Statistics show that the average person carries three credit cards today. But do you know how any of your credit cards actually work? Here are the facts:
First: How do banks choose your credit card number? It turns out, the first digit designates the type of card you have. Like, Visa cards start with the number “4,” and MasterCards start with the number “5.” Then, the remaining numbers identify the bank that issued your card, as well as your unique account number.
Next: Why is there a separate security code on credit cards? Like some cards have a three digit code printed on the back. Experts say that was added for transactions where merchants can’t physically see or swipe your card – like when you shop online. It’s a way of verifying that you’re using a real credit card, and not just a stolen credit card number.
Also: Why do some new cards have a chip embedded in them? That’s the latest way banks are fighting fraud. Because so-called “smart cards” with chips are harder to counterfeit. That’s why smart cards are already standard in Europe. And all banks expect to offer “smart” credit cards in North America within two years.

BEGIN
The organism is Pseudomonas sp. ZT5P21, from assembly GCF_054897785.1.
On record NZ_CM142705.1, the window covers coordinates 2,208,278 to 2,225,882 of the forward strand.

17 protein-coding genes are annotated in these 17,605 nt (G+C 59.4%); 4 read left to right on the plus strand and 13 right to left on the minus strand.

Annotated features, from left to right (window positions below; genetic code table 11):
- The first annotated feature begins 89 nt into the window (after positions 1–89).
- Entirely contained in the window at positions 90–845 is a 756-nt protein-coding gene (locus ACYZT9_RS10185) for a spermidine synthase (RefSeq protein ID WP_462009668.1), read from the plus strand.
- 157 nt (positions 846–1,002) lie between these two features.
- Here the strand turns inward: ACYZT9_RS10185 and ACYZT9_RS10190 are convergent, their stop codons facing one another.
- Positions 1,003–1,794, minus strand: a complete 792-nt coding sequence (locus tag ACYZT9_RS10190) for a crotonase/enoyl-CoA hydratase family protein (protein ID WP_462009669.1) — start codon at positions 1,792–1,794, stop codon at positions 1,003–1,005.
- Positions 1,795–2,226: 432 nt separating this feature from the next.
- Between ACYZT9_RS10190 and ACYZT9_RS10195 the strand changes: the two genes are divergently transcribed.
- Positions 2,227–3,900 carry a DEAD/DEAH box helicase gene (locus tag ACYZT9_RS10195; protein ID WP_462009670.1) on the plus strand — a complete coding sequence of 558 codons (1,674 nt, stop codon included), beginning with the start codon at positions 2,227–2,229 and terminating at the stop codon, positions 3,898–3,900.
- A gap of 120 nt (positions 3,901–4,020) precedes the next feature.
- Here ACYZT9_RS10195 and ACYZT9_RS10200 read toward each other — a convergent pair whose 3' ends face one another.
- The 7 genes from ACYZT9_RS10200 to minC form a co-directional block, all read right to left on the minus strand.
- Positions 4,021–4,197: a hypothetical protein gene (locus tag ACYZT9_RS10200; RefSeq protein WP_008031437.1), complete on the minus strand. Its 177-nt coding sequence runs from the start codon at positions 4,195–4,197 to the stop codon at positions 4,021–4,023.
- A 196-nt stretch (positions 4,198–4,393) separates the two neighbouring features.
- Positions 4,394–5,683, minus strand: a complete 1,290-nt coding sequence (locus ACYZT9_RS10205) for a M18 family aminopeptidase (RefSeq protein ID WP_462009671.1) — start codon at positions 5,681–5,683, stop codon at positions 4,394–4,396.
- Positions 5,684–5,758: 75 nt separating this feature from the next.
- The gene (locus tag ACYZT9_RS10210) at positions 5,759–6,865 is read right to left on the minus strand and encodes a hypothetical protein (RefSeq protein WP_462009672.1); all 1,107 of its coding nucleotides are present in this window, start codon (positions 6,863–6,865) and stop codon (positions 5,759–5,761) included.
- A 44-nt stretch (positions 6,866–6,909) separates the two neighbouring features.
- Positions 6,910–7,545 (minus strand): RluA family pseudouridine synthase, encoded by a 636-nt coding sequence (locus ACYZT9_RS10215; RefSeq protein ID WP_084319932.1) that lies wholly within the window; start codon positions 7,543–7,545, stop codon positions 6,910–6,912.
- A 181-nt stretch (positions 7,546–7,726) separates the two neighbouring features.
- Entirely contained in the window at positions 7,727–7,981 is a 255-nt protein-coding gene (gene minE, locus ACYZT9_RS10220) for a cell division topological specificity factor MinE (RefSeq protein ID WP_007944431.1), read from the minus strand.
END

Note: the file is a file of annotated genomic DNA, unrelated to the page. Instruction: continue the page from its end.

Finally, have you ever wondered why the numbers on most credit cards are raised? Experts say that’s a holdover from pre-Internet days, when the only way stores could process credit card transactions was to save an imprint of each card containing your name, account number, and your card’s expiration date. That required running cards through a machine that needed raised numbers to work. But today, stores can just swipe cards electronically, which is why many newer cards are issued with flat numbers.